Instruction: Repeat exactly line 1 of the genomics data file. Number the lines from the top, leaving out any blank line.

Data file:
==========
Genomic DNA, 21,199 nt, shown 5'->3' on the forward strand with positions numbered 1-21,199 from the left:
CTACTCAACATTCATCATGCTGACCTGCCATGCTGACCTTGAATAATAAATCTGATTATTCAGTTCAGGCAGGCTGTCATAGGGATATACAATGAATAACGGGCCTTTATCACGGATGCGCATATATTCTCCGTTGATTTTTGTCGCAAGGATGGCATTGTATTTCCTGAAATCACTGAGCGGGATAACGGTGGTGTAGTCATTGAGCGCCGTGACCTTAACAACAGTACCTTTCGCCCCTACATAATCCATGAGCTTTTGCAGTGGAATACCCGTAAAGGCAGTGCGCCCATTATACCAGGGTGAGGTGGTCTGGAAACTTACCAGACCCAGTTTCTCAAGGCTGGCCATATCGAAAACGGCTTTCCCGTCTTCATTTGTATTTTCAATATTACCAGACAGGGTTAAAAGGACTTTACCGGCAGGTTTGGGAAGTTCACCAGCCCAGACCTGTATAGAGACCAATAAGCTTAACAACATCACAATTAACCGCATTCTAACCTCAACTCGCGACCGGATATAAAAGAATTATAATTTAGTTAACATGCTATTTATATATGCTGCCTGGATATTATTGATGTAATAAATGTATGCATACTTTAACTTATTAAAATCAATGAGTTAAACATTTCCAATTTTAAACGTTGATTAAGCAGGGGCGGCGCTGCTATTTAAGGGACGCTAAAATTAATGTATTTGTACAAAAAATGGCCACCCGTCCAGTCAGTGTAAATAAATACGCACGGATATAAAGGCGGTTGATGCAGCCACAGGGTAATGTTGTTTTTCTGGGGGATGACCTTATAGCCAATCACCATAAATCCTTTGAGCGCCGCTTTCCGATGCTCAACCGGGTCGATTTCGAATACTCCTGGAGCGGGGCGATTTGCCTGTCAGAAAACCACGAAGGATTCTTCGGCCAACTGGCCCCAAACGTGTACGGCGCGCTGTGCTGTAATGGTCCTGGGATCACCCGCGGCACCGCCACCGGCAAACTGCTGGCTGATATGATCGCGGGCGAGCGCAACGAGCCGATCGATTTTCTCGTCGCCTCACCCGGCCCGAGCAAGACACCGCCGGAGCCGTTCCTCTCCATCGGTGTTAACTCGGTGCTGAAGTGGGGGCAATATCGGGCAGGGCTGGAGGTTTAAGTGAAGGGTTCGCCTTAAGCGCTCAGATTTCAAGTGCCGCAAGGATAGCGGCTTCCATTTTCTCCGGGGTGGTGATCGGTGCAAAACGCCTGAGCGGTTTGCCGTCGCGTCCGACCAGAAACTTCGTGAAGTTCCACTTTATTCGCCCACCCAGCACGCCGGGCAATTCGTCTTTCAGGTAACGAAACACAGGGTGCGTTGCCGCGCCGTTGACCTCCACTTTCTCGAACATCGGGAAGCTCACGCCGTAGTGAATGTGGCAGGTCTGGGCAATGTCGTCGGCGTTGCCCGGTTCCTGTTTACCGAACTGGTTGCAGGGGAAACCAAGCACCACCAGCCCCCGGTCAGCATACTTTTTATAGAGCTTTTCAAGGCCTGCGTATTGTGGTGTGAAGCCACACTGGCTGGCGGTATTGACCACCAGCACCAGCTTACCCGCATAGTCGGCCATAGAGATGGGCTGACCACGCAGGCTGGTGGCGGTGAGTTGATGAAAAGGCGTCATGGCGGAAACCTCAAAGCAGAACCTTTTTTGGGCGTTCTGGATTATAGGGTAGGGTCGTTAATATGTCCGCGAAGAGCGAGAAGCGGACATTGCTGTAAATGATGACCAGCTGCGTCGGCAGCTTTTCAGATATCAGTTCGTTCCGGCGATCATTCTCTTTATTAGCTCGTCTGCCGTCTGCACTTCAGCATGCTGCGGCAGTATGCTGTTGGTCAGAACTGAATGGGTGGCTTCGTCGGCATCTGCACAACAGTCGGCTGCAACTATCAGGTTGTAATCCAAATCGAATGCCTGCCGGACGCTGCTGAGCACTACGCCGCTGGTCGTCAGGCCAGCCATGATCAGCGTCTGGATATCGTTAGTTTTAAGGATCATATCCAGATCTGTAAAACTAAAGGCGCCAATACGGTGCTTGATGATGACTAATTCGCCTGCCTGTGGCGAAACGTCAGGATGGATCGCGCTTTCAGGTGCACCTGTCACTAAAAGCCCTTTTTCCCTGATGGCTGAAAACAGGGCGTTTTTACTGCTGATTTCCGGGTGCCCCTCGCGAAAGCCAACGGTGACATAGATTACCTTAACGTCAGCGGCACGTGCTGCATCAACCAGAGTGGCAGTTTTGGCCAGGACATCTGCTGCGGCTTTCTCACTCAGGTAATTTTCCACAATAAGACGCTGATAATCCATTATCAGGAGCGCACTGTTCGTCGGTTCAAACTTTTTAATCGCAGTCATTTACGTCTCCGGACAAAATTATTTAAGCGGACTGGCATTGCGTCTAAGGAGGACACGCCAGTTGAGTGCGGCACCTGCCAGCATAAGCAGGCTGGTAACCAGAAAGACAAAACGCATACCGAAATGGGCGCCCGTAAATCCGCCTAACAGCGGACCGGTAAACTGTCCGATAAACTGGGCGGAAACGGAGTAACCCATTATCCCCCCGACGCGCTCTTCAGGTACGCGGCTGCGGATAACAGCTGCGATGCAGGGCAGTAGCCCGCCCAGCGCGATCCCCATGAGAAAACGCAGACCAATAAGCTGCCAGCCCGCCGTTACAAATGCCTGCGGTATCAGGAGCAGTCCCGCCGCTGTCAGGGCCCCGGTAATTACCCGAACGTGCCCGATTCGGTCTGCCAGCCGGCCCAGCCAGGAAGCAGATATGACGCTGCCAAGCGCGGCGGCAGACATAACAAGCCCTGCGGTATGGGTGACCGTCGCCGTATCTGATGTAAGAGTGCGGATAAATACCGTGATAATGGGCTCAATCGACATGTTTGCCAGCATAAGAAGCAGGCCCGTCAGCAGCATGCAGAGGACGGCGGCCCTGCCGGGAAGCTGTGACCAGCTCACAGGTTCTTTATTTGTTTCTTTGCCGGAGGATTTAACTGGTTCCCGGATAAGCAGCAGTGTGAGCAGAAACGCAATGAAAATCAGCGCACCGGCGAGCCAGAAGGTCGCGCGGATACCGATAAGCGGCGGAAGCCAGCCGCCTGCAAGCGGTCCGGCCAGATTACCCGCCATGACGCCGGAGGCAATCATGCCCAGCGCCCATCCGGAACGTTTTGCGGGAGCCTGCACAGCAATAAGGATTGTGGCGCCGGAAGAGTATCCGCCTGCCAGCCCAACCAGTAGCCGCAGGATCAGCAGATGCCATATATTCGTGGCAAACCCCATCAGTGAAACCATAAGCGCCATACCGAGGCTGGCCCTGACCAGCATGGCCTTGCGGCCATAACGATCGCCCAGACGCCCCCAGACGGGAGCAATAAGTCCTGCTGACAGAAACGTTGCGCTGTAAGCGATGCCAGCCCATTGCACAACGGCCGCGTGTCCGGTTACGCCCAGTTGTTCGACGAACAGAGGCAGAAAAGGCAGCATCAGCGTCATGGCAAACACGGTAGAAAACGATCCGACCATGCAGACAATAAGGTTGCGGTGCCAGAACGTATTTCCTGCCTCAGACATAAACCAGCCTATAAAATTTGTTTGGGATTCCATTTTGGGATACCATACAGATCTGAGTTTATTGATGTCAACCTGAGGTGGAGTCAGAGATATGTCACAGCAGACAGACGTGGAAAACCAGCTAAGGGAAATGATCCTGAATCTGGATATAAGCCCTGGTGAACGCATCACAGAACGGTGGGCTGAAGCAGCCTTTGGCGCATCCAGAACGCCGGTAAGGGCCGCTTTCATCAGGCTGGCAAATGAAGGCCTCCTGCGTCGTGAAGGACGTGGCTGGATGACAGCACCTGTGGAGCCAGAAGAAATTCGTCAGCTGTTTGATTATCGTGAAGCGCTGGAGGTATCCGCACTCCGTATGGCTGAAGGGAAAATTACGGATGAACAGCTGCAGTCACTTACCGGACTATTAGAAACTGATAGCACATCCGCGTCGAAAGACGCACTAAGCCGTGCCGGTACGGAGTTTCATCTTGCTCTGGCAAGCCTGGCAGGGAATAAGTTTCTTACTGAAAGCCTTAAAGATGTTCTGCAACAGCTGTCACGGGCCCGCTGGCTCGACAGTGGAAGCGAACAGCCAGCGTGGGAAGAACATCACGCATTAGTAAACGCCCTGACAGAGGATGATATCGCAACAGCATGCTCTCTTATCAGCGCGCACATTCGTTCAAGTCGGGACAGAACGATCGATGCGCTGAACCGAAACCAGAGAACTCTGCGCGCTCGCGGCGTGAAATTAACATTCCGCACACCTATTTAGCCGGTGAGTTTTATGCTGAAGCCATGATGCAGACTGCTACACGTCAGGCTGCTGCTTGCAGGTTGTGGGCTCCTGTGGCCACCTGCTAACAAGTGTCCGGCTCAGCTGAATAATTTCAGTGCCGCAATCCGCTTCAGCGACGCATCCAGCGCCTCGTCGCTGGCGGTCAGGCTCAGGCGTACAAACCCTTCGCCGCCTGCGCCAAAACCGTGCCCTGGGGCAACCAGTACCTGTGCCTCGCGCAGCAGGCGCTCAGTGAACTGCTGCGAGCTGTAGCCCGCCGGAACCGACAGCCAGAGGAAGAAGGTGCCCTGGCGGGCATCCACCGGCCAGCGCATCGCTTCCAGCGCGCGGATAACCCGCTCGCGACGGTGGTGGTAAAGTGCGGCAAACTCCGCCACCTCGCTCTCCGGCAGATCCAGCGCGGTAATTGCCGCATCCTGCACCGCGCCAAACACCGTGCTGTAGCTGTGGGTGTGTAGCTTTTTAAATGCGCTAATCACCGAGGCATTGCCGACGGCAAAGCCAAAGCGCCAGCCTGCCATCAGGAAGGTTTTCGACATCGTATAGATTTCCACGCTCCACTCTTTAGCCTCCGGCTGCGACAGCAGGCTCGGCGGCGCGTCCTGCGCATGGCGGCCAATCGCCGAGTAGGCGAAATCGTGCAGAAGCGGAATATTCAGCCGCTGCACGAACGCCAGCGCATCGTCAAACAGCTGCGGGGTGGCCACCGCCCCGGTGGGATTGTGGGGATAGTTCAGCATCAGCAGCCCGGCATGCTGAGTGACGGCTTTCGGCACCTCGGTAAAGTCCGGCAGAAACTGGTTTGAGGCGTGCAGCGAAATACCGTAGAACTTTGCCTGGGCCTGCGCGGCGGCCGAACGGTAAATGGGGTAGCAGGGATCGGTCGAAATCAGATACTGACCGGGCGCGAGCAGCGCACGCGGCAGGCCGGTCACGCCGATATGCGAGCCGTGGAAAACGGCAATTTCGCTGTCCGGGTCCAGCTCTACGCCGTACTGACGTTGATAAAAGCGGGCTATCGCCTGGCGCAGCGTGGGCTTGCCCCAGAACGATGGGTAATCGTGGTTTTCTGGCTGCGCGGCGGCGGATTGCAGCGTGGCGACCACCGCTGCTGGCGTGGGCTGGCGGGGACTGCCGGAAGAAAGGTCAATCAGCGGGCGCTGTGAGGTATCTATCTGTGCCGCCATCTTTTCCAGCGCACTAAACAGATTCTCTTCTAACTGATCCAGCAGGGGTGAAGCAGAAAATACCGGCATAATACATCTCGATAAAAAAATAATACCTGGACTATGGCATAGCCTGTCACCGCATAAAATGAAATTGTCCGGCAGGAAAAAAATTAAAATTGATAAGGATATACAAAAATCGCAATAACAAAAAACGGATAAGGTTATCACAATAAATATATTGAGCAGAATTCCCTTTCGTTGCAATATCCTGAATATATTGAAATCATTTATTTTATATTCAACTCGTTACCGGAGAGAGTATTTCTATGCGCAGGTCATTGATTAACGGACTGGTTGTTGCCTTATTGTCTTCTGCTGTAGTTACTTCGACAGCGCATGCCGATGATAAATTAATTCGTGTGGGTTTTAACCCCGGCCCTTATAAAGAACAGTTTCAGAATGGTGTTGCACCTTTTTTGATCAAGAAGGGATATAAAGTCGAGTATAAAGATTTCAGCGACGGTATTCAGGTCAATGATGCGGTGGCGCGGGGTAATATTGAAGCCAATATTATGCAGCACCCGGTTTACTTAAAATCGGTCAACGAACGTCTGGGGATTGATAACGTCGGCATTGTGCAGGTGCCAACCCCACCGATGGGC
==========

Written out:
Genomic DNA, 21,199 nt, shown 5'->3' on the forward strand with positions numbered 1-21,199 from the left: